Burton-style nondeterminism

From HaskellWiki
Revision as of 09:18, 22 February 2022 by Atravers (talk | contribs) (Minor changes)
(diff) ← Older revision | Latest revision (diff) | Newer revision → (diff)
Jump to navigation Jump to search


In his paper Nondeterminism with Referential Transparency in Functional Programming Languages, F. Warren Burton describes a way to add nondeterminism arising from the ordering of external events to a functional language. Burton's technique uses abstract values contained in an (theoretically) infinite structured value (which Burton simply refers to as pseudodata).


For the structured values, Burton defines a tree type:

data Tree a = Node { contents :: a,
                     left     :: Tree a,
                     right    :: Tree a  }

to convey the abstract values of type Decision.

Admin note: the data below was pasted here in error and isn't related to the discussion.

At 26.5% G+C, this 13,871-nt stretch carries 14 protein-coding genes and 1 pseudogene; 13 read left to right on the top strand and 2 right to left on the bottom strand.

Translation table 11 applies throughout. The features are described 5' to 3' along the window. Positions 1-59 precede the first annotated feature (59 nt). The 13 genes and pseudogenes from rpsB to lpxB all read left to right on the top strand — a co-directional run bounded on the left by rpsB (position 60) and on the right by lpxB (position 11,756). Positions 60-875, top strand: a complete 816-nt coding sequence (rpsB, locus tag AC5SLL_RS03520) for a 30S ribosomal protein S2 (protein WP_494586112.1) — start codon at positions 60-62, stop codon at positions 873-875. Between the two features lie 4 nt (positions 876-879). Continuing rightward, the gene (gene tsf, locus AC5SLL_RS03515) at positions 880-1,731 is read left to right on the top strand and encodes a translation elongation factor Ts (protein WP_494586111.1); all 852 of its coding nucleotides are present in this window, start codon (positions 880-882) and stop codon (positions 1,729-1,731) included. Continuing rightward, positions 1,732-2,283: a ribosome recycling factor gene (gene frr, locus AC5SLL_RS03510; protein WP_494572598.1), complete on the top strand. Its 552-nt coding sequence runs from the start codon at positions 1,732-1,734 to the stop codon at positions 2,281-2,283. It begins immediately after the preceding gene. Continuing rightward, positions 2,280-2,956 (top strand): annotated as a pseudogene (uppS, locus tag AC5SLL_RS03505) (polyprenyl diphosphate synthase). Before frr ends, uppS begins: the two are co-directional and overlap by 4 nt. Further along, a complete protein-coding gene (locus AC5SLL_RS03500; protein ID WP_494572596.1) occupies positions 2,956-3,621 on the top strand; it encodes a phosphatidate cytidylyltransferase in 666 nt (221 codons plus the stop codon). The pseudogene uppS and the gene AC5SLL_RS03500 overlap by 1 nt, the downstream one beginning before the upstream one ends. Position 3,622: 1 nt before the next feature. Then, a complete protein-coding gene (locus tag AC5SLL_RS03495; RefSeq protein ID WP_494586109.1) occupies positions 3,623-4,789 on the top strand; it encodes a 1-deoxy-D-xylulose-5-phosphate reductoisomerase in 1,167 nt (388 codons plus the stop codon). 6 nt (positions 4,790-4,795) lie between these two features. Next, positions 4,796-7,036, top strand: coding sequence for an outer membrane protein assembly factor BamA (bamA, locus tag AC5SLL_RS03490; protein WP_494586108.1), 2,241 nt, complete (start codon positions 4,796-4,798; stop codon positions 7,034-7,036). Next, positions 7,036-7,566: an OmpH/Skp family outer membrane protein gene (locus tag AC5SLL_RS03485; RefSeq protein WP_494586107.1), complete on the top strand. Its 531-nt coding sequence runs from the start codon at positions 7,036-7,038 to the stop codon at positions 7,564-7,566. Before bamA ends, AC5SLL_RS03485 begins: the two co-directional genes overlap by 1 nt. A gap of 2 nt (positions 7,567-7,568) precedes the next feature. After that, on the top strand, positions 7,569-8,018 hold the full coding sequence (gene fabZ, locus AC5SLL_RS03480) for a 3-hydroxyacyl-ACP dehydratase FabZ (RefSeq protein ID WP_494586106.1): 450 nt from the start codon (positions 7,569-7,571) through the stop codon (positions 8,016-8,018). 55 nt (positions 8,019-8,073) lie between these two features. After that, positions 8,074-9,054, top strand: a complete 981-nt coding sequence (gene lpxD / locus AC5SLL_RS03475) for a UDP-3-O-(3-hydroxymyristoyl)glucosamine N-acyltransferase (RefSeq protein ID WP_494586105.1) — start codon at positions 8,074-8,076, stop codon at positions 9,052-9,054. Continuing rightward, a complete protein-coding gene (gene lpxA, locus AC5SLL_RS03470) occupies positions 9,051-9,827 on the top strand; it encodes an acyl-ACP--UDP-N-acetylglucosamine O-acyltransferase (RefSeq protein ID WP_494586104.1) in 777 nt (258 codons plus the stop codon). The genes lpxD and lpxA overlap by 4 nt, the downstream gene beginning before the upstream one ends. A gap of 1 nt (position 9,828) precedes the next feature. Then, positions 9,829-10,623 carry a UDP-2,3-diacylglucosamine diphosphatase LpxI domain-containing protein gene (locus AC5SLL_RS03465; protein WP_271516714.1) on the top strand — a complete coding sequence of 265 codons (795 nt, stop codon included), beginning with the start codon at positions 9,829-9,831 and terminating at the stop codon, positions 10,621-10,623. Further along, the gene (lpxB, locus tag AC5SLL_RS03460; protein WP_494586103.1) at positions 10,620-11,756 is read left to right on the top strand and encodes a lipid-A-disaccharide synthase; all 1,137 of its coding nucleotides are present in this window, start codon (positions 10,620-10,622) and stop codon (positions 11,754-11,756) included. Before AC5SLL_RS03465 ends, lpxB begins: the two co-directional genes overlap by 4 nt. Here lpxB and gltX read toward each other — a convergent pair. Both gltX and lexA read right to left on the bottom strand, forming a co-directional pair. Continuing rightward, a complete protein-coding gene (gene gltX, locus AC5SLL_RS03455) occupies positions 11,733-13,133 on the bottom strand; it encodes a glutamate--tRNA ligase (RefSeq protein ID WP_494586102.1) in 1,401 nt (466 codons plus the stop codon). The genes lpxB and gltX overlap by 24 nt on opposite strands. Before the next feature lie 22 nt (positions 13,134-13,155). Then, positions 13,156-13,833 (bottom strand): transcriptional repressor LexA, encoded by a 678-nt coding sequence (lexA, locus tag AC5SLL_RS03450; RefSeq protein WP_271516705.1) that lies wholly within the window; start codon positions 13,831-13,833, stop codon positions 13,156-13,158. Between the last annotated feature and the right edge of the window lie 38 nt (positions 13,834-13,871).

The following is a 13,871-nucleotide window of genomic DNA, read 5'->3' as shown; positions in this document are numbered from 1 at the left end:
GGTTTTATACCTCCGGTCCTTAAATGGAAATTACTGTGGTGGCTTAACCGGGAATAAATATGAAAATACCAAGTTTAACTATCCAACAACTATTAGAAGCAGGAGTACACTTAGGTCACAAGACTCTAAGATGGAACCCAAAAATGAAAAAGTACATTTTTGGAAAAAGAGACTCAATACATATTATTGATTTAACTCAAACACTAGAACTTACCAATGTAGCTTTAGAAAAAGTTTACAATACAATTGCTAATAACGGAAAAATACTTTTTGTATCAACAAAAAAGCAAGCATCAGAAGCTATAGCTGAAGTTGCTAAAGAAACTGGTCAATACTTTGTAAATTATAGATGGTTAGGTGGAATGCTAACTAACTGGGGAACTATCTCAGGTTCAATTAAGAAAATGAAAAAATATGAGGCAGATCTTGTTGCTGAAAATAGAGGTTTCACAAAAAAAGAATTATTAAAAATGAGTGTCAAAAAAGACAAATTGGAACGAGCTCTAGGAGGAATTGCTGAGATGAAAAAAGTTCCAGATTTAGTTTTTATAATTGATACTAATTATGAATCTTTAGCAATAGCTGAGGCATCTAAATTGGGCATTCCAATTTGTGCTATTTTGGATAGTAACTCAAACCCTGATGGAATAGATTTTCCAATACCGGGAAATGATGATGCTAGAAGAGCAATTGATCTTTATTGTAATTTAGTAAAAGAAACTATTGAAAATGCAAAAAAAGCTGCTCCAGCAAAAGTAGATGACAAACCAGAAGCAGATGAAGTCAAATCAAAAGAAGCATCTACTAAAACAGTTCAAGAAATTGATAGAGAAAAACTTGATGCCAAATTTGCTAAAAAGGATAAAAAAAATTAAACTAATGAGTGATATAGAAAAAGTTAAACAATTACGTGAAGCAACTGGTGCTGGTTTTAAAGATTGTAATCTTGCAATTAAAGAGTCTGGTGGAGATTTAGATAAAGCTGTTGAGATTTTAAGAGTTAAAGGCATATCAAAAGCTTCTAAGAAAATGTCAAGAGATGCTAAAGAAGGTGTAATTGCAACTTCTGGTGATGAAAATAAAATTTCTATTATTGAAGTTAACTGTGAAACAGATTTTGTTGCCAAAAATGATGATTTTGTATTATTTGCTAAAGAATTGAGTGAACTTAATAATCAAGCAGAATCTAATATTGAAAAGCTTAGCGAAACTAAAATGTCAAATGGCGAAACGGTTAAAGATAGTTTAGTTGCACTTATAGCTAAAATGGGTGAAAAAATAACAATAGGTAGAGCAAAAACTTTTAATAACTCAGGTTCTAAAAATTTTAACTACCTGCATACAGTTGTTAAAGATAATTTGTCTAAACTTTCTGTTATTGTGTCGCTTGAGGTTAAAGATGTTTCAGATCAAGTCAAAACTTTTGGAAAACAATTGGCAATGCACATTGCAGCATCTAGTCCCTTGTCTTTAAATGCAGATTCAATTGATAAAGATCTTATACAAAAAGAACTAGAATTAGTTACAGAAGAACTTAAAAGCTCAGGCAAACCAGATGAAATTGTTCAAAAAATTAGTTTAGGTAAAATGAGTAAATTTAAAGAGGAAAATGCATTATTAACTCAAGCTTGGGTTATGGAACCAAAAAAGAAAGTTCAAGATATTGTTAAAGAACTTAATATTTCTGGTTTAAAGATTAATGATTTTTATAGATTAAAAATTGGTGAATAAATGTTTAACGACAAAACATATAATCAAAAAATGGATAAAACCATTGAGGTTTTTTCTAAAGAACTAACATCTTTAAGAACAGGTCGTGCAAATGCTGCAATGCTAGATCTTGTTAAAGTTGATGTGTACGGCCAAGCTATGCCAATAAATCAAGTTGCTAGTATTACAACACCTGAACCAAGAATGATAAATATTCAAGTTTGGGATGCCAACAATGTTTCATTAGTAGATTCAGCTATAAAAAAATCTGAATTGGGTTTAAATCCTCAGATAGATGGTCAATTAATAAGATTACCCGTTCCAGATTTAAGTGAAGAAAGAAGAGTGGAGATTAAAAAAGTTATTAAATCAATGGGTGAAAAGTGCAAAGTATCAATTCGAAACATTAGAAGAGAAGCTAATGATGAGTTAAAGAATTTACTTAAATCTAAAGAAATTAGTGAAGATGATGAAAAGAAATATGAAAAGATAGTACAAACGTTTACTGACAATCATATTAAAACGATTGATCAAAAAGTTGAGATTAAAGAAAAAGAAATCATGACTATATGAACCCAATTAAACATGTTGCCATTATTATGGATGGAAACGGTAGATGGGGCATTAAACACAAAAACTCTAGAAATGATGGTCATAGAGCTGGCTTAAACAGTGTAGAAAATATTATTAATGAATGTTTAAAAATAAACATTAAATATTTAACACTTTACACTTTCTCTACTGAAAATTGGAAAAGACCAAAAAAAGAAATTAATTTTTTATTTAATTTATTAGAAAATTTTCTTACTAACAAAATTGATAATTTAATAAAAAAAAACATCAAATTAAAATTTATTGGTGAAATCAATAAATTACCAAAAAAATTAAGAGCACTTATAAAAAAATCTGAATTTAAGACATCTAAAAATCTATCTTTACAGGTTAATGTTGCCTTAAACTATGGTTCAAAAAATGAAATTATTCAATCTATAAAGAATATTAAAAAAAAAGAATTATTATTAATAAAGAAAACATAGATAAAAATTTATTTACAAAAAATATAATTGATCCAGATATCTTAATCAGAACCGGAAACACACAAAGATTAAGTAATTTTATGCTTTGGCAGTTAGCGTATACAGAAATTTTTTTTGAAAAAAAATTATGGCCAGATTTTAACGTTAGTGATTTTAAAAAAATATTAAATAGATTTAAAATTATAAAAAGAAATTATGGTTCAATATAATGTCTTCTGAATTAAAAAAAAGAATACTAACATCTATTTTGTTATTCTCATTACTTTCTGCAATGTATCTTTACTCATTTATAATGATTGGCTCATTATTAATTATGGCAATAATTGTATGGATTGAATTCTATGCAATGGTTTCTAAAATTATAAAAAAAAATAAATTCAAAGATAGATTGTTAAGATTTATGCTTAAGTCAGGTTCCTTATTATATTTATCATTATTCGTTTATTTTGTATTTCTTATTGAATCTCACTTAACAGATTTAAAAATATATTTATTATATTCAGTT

A program would receive an initial tree-of-decisions as a parameter. Using left and right, subtrees would be dispersed throughout the program (again as arguments) as needed, to eventually be used with contents to retrieve the abstract Decisions for use by choice:

choice :: Decision -> a -> a -> a

which is the only operation available in the Decision ADT.

Referential transparency?

Burton states how this technique preserves referential transparency on page 2:

In practice these values will be determined at run time (when used as arguments to a special function choice), but once fixed will never change.

From this we can make two observations:

  • The effects involved in determining a Decision value only occur once: when it is initially used;
  • Once it has been determined, a Decision value won't change: it remains constant, even if reused.

When looked at in this way, Burton's technique has a striking resemblance to lazy evaluation:

  • the evaluation of a thunk (suspended expression) only occurs when it is initially used;
  • once its result has been determined, it won't change: it replaces the original thunk.

The practical difference between Burton's technique and lazy evaluation is that (some of) the effects involved in the former are visible outside functional programs which use Decision values.